Red, Yellow, Green. Now these 3 distinct areas are defined as where you’re actually standing when you’re striking the ball. So either you’re striking and you’re standing in the red zone or you’re hitting in the yellow zone or you’re hitting it and you’re standing in the green zone. Now I’ve got these concepts and other concepts from different coaches that I have worked with and pieced together to make it very simple formula for you to understand strategy. Now the red, yellow and green, this represents the traffic lights. Red is wait! Yellow is proceed with caution and green is go! So in the Red zone you’re waiting. What are you waiting for you? You’re waiting for your opponent either miss, hit short, or change direction of the ball. In the yellow zone this is where you hit transition shots. Approach shots, you move through this area! So you don’t want to be caught standing and waiting here. You hit from this area and you move forward and transition to the net! To the green zone so when you’re at the net you are in the Green Zone and that’s where you look to finish. Now in the red zone there are 3 areas. We divide the Red zone into 3 distinct areas. From behind the baseline, we call this the defensive area. On the baseline we call it the neutral area and then inside the baseline we call it the offensive area! So from here you defend from back in the defensive area. The neutral position you rally and the offensive position you attack and you hit forcing shots. Just to be clear the red zone runs from the backfence to about 8 feet inside the baseline! The red zone! So like in a traffic light…. when the traffic light is red you want to wait. You want to wait for opponent to either miss, hit short or change direction of the ball. So from the defensive area, from behind the baseline… all you’re going to do is hit the ball cross-court deep or you want to center the ball. So you’re going to hit to zone 3 or zone 4. Now the reason I say cross-court because sometimes players will hit the ball short, centered but that ends up being down the line which now makes it easy for their opponent to attack to the open court cross-court. So you want to center the ball from behind the baseline. You want to use zone 3 or 4 but it’s basically cross-court deep. Now you don’t want to miss wide from this area of the court. If you aim through the court with the ball crosses the baseline. Now you eliminate 3 out of the 4 possibilities of missing. With high percentage tennis you want to go higher over the net, and if we try to miss long we take the missing left and missing right out of the equation so you’re only missing in one spot, and if we miss long we have to add more spin. But from that position you want to play deep through the court, keep it centered. You eliminate the angle you give to your opponent and you push him back. Same is true from the neutral area, you want to go cross-court deep. You want to play to zone 3 and 4 keeping it cross-court, keeping it centered. Now the offensive area that’s when you’re opponent hits the ball short. Now you have tactical options! You can now change direction of the ball. So if they hit the ball cross-court, you can now take that ball and attack it down the line to zone 3! Now we use this dotted line over here…it’s called the percentage line. It is your margin of safety and it’s 3 feet parallel to the single sidelines on both sides. So you want to attack down line using the percentage line to give yourself margin of safety. So you can change the direction to go down the line. You can actually go back behind into zone 3 and you also have the option to now open the court to zone 2. So when you hit to zone 2, you actually take your opponent of the court, but remember when you hit to zone 2 the court is about 17 feet shorter. So you have to hit that ball with more precision and spin to help bring that ball down. When you go to zone 3 whether you’re going cross-court or down the line you can be a little more aggressive! So that’s a little bit on the red zone. You want to wait for either your opponent to miss, hit short or change direction of the ball and when you’re inside the baseline that’s when you want to look to change direction and you can be aggressive or you can hit the short angles open the court. There are a few common mistakes, tactical mistakes we see happening all the time. Not only at the club level but also at the pro level you’ll see this. However one common thing you’ll see especially at the club level is very often you’ll get players who are in a defensive position. Remember your positioning where you’re hitting and standing in determines what kind of shot you should hit. So from the defensive position you should hit a defensive ball but very often people in a defensive position try to hit offensive shot and they’re trying to go down the line! That’s a very difficult shot to hit and also we talk about recovery, you put yourself out of position for the next shot. You’re too far away to recover and cover the cross-court and the opposite side of the court. So very often people are here and the defensive position and they want to go offensively down the line. This is a very difficult shot to hit and a very low percentage shot! Again you’re going to go with the numbers. How many times out of 10… are you going to make the shot and still be able to successfully finish the point! If you do make the shot, how many times do you end up losing the point because you cannot get to the next ball. Another position i see is more of a neutral position. You’ll see players stretched out wide and their feet aren’t set. So they’re actually in the alley right here and they want to tag the ball down the line. Now this is probably one of the most difficult shots you can hit! The ball is being hit cross-court, your feet aren’t set so it’s almost like your on skates sliding through. Your not balanced and now you got to redirect the ball, overcome the angle deflection, go over the high part of the net where the court is shorter! This is a very, very difficult shot to hit but time and time again players get pushed in this position… they panic and they go for what they think is the open court but they play an offensive shot from a neutral but also a defensive position and they’re trying to hit an offsenive ball and end up missing! Go with the knowledge, go with the information when you are not set with your feet… increase the upward angle and go high and deep cross-court to zone 3. Keep it simple! Again go with knowledge! Think about it this way, When you’re hitting from here and now what I would like to use is imagine the alley…if we use golf the alley is a water hazard! And zone 3 down the line is your green. So basically you’re hitting over the water hazard and you’re trying to land the ball on the green. If you hit short the ball is in the water hazard, you’ve lost the ball…. you’ve lost the point! So when you do go down the line ideally you want to be hitting it from this position so that what’s ahead of you is basically all fairway! So if you hit short the ball is still in. You’ve just got to worry about missing wide and that’s why we use that percentage line that runs three feet parallel to the single sideline. So that’s a common mistake I see from players, they get stretched out in this position and not safe with their feet. They see their opponent there, they panic and instead of going high and deep buying themselves time to recover… they tag the ball down the line and more often than not end up missing! The other position is from an offensive position. When you are in here, if you go down the line you have to hit an extremely good shot from this position because again you’re going over the alley, you’re going over the water hazard! If you are short guess what…you’re in the water, you’ve lost your ball, you’ve lost the point! It’s better off in this position to actually go back cross court because you have more court to work with, plus your recovery is back here! If you go down the line, you have to recover all the way to the other side of the center line! So now you’ve given your opponent the opening. When you are in this position you have to basically hit a winnner agaisnt a good opponent because there’s no way you’ll get back in time. So if you find yourself outside of the alley and in an offensive position, most of the time it’s not the best option to go down the line. Instead you’re better off going cross-court. Now we’re going to take a look at some examples of these common mistakes in action! I’m going to feed the ball and we’re going to look at in super slow motion and we’re going to look at how small the target is from those positions. Hitting the bad target represented by the red cones and also how that affects your court coverage, your position, and how far away the player is from the recovery position. In this first example Nadim is going to go high and deep cross-court. And we will take note of his recovery position at the time where his opponent would be striking the ball. So here he’s pulled off the court, he’s in a defensive position… He’s going to high and deep cross-court. The ball is centered and about at this time his opponent will be striking the ball. See how he is very close to that 3-foot area to the left of the center mark. Now the next example we’re going to take a look at Nadim being pulled out wide and then trying to tag the ball down the line. We will note his recovery position. Now Nadim is gonna be moving to his right. Notice how he is going to be moving through the contact point which makes it very difficult to now hit the ball down the line. He comes up with a good shot here but now note where he is when his opponent would be striking the ball. He’s in the doubles alley, you can see he’s left the entire court wide open! Now Nadim is a highly skilled player but if he does not hit a winner from this position, the point against a good opponent is pretty much over! Here’s a second example of Nadim being stretched and moving through contact, tagging the ball down the line. Now his momentum is taking him off the court which is going to push the ball wide and usually this is the normal result we see the players try to tag the ball down the line when they’re moving through the contact point!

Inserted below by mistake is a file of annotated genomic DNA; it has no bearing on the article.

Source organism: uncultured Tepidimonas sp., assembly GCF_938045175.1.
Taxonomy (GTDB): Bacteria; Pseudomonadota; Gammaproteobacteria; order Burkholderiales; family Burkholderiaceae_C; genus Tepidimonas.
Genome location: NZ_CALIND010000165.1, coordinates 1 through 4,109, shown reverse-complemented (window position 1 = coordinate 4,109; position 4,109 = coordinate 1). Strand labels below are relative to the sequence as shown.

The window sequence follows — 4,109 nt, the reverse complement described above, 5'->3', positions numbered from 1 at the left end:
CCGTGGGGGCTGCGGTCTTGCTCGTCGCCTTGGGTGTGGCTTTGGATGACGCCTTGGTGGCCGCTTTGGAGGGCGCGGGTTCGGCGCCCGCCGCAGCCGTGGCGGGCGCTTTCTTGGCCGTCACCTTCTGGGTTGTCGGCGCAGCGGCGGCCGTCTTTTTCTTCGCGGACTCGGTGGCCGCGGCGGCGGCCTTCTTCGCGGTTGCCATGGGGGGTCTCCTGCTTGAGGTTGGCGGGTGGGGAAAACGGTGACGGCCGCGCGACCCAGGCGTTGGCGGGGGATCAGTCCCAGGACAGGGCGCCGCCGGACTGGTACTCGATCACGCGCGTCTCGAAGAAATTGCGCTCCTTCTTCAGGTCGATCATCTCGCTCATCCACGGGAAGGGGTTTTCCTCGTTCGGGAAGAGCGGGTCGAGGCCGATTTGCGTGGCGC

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Dennis Veasley